directory
BWSD board denies payment of bill involving water pump problems
by Gary Kent
Jun 21, 2013 | 1457 views | 0 0 comments | 45 45 recommendations | email to a friend | print
BEEVILLE – Members of the Beeville Water Supply District voted Monday evening to pay a bill from Payton Construction Co. of Wimberley but to deny a payment to a Layne Christensen Co.

BWSD Board President Jim Crumrine praised the work done by the Payton crew that was rehabilitating filtering media at the George P. Morrill, I Water Treatment Plant at Swinney Switch.

Crumrine told fellow board members that Payton’s employees dropped what they were doing and tackled a pump problem at the district’s raw water intake structure at the Nueces River near the treatment plant.

“Payton moved heaven and earth to fix the problem when the city was almost out of water,” Crumrine said.

The company had sent the district two invoices and had asked for a total payment of $22,189.

“These people went above and beyond on a Christmas holiday and didn’t charge us anything,” Crumrine said.

However, the board president was not as kind to the company that provided the pumps Payton employees installed.

The four pumps provided by Layne Christensen started causing problems not long after they were installed.

At a water board meeting three months ago, Jim Urban of Urban Engineering told the board that the replacement pumps provided by Layne started failing just weeks after they were on line.

Urban told board members that the three pumps that had been there before the Layne pumps were installed had performed without problems for decades before they were replaced.

Crumrine said when the city contacted Layne, the company’s representatives denied that their pumps had been responsible for the problems. He said it was not until the city contacted someone higher up the chain of command at Layne that the company finally admitted that the problem had been in its pumps.

Layne was asking for the city to pay a bill for $24,238. But Urban had recommended at an earlier meeting that the city withhold that payment.

Crumrine told board members he did not want to see that bill paid unless the construction company was forced to pay it.

Then, he said, the city could work out something with Payton. However, he agreed with the engineers that the district should not pay the bill.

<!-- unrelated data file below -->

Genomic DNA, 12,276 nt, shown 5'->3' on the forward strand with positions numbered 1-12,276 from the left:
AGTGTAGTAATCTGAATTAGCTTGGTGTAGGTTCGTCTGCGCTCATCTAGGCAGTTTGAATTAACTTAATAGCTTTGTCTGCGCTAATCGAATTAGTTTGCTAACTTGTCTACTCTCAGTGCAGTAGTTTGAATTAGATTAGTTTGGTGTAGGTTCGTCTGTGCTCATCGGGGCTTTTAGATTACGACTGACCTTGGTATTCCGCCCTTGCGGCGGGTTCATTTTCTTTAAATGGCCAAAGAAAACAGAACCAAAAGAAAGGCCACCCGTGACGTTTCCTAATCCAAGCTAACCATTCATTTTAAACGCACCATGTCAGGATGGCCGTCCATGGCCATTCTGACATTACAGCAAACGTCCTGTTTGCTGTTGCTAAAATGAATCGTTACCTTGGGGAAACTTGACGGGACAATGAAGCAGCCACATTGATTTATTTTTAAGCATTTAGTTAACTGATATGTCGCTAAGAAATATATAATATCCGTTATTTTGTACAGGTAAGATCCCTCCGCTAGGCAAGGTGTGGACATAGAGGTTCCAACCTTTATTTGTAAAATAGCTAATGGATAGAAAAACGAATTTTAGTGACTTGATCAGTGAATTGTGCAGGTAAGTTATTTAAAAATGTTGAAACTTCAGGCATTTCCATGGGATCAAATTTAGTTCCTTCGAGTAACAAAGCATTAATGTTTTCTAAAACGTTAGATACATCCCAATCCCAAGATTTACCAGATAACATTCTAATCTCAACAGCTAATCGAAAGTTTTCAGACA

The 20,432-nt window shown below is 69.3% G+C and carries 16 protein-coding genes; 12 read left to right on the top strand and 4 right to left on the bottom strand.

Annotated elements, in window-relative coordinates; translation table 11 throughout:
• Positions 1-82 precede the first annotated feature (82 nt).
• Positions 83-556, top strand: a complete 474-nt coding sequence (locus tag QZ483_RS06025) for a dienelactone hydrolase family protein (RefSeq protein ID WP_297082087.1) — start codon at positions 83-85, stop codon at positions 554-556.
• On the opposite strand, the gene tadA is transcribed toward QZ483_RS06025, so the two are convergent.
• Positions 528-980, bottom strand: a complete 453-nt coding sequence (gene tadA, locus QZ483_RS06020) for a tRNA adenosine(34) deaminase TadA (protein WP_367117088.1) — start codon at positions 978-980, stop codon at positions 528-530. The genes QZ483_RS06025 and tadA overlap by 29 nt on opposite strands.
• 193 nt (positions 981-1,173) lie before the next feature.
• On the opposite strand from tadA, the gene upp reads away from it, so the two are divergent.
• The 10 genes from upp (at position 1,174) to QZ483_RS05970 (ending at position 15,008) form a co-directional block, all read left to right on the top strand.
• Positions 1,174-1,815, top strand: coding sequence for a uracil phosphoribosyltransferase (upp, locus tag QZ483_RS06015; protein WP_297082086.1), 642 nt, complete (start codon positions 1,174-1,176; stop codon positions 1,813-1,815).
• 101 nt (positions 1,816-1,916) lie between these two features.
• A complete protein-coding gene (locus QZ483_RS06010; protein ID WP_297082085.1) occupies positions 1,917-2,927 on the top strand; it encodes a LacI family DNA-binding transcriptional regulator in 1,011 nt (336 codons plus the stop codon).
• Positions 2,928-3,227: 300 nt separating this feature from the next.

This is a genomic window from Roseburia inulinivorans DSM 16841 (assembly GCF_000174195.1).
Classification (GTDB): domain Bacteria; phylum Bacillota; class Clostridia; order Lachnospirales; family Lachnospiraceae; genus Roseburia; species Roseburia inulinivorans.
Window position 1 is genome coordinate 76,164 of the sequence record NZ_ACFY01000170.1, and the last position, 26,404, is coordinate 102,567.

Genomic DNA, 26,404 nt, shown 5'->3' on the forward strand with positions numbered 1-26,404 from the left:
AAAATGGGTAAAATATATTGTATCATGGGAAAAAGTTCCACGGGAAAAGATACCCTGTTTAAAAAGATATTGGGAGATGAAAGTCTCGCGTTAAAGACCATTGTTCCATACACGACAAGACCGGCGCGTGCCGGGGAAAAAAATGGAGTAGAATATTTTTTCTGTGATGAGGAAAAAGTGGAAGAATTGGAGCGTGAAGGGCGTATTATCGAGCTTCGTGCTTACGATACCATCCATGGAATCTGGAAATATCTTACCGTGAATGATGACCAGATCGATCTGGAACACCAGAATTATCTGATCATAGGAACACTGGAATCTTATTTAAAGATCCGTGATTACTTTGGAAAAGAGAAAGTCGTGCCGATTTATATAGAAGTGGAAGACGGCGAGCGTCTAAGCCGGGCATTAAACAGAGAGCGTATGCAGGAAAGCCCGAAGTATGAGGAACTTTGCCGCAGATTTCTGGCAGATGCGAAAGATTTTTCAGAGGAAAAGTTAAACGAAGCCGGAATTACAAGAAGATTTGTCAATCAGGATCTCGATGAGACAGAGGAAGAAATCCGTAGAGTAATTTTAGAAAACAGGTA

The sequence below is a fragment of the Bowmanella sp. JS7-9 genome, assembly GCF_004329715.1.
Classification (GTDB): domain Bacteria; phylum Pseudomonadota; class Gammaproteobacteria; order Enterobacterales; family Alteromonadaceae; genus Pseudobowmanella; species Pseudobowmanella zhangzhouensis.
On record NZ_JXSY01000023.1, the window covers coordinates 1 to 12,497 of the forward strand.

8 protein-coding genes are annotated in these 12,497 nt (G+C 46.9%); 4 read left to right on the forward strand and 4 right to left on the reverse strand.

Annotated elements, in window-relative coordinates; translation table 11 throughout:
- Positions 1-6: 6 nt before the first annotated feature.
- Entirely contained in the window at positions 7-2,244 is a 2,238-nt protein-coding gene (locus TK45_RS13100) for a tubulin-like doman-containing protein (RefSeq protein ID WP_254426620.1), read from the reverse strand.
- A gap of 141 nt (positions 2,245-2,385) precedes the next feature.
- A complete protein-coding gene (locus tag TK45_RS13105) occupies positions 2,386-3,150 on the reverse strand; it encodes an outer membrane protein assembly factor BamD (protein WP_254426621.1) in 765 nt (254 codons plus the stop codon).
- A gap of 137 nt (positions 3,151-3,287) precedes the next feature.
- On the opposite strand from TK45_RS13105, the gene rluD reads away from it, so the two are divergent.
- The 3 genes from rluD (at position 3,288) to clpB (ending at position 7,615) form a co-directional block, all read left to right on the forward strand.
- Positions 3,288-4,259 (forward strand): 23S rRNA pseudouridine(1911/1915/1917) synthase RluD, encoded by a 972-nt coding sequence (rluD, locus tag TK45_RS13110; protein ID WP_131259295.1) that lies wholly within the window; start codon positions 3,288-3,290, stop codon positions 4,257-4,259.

Crumrine also said he anticipated that Layne might take some kind of legal action to recover the amount they say the district owes.

Board member Bill Stockton expressed concern over Crumrine’s recommendation, saying he had reservations about refusing to pay a bill.

However, board member Kay Hickey agreed with Crumrine and made a motion that the district not pay that bill. Board member Donald “Buddy” Hardy seconded the motion, and it passed with new board member Kenneth Elsbury abstaining.

Just before that motion was made, Stockton had made a motion to pay the Payton bill, and Hardy seconded that motion as well. It passed without opposition.

In other business Monday, the board voted to:

— Accept the resignation from the board of George P. “Trace” Morrill, III and appoint Elsbury to replace him.

Morrill had to resign because he was elected to the City Council on May 11.

— Pay Mercer Controls of Edna $47,475 for work performed by that company and to enter into an extended maintenance contract for $417 a month after the variable frequency drive equipment his company installed is a year old.

Mercer said the equipment has reduced the city’s electric bill by about 50 percent when compared to what it was paying before the equipment was installed.

— Accept a report from Stephen Grunewald of Urban Engineering regarding projects funded by a recent bond sale by the district.

Grunewald said about half the projects funded by the bond sale had been completed and the district still has about half of its bond proceeds in the bank.

He said that the replacement of the filtering media at the Morrill plant had benefited the plant operation at the level the engineers had predicted and the quality of water being pumped to Beeville was considerably improved.

Grunewald also said that installing new pumps at the raw water intake structure had improved the city’s water pumping capability to the point that it could send 7.2 million gallons of water a day to Beeville at periods of peak demand.

Gary Kent is a reporter at the Bee-Picayune and can be reached at 358-2550, ext. 120, or at reporter@mySouTex.com.
Comments
(0)
Comments-icon Post a Comment
No Comments Yet